US to Commit $1B to Gavi Until 2018
Monday, January 26, 2015
The welcome reception to kick off the pledging conference in Berlin, Germany, for Gavi, the Vaccine Alliance will be held later tonight, but already the public-private partnership has gained itself one backer: the United States.
In an announcement shared with Devex over the weekend, the United States said it will be committing $1 billion to the alliance through 2018. While still subject to congressional approval, this shows an increased commitment by the bilateral donor to Gavi.
At Gavi’s first pledging conference in 2011, the United States pledged $450 million, plus an additional $90 million that was subject to congressional approval. To date, the donor is $7 million shy of meeting its commitment, according to a breakdown document published in September.
“With Gavi supporting the accelerated roll-out [of the] pentavalent, pneumococcal and rotavirus vaccines, tackling the leading causes of the world’s two biggest childhood killers — pneumonia and diarrhea — the impact of the alliance will be felt even more between now and the end of the decade,” Chris Thomas, health and development officer at the U.S. Agency for International Development, told Devex in an email.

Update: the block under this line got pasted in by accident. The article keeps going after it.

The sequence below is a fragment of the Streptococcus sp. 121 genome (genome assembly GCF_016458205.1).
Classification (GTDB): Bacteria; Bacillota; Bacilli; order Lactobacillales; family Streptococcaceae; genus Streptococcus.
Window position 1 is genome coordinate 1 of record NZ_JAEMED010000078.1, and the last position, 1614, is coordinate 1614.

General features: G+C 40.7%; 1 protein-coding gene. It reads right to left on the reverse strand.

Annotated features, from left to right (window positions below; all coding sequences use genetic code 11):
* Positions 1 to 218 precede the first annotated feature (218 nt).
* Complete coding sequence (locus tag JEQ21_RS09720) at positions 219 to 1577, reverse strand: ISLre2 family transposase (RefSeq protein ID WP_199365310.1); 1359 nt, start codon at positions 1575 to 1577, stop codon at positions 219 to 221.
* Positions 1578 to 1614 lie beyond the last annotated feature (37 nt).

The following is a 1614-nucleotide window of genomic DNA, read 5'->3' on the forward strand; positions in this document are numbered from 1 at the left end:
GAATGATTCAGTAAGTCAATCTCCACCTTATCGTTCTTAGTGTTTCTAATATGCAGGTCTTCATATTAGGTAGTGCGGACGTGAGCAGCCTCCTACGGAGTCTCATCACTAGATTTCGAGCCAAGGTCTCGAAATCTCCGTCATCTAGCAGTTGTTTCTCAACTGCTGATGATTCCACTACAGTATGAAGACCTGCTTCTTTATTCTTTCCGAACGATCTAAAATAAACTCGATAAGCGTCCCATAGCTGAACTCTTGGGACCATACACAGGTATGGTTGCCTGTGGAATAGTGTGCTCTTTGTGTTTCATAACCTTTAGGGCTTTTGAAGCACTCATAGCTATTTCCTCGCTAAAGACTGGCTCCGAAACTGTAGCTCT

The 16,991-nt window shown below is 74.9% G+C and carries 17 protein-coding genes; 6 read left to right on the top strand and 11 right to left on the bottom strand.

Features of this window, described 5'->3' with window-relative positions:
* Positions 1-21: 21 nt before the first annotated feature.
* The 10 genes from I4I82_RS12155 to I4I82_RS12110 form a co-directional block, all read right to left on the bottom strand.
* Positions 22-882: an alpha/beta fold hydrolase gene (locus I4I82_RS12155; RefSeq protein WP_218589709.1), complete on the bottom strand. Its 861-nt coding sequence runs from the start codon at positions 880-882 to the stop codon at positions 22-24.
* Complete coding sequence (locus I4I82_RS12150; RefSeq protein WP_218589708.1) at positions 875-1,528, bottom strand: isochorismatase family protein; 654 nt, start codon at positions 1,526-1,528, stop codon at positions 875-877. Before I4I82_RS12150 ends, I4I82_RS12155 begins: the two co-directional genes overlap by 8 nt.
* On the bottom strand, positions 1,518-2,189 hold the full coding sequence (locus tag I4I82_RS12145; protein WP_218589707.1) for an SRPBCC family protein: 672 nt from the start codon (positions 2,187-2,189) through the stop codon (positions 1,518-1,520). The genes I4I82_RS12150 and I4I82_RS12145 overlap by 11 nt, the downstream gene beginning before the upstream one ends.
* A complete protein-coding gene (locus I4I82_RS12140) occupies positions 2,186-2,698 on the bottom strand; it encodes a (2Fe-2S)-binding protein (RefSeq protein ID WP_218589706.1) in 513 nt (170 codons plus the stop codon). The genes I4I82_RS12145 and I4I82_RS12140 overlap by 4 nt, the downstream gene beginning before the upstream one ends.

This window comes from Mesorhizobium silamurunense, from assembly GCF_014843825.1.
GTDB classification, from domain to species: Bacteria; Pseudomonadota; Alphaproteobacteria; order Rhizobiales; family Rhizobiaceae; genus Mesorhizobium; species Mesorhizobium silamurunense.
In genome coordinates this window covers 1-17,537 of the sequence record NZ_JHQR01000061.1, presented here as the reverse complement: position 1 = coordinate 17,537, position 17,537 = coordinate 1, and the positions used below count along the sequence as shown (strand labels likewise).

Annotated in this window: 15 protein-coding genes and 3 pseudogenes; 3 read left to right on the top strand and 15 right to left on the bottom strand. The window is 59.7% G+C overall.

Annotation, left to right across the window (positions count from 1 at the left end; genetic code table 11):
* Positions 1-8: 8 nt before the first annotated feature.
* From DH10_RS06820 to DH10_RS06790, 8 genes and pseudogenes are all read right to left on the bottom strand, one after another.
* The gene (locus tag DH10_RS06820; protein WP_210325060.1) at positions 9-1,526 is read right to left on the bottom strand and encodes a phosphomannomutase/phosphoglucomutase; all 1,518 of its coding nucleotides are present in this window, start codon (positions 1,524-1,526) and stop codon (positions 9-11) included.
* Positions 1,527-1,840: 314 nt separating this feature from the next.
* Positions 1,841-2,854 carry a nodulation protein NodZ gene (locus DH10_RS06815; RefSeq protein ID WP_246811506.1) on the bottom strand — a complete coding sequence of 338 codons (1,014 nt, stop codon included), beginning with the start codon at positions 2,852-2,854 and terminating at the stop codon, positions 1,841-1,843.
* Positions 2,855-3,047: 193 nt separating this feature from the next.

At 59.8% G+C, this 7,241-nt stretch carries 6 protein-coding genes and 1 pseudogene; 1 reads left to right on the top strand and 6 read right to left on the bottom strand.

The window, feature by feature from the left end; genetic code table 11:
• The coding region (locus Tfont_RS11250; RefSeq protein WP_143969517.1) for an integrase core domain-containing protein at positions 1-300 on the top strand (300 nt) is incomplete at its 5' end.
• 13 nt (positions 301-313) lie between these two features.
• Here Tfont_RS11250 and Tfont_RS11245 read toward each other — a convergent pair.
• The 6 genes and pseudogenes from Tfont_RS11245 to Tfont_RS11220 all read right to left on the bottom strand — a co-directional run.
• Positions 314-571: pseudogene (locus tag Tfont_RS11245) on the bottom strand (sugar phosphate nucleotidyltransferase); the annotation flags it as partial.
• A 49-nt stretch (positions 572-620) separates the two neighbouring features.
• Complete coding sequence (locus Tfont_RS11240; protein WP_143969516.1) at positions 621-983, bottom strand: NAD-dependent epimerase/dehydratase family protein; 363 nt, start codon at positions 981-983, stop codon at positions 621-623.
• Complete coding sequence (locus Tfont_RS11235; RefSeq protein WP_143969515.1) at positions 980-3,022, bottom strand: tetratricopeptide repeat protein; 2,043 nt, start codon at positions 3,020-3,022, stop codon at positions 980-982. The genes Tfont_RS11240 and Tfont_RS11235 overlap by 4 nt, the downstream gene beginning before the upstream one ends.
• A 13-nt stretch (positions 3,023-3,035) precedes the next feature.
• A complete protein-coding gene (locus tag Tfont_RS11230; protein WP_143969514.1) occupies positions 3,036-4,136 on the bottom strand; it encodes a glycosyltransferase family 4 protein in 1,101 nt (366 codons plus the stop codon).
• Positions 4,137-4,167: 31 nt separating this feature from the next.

U.S. support brings total expected Gavi resources for the 2016-2020 strategic period to $3.85 billion. The estimated figure includes pledges already made in advance by the European Union, Norway, Canada and the United Kingdom, the alliance’s biggest donor.
It’s still far from the alliance’ $7.5 billion target. Based on these announcements, however, all donors except for the United Kingdom have increased their commitments to Gavi. In 2010 and 2011, the United Kingdom made an “exceptional” pledge of $2.5 billion for the alliance for the period 2011-2015.
- Health Care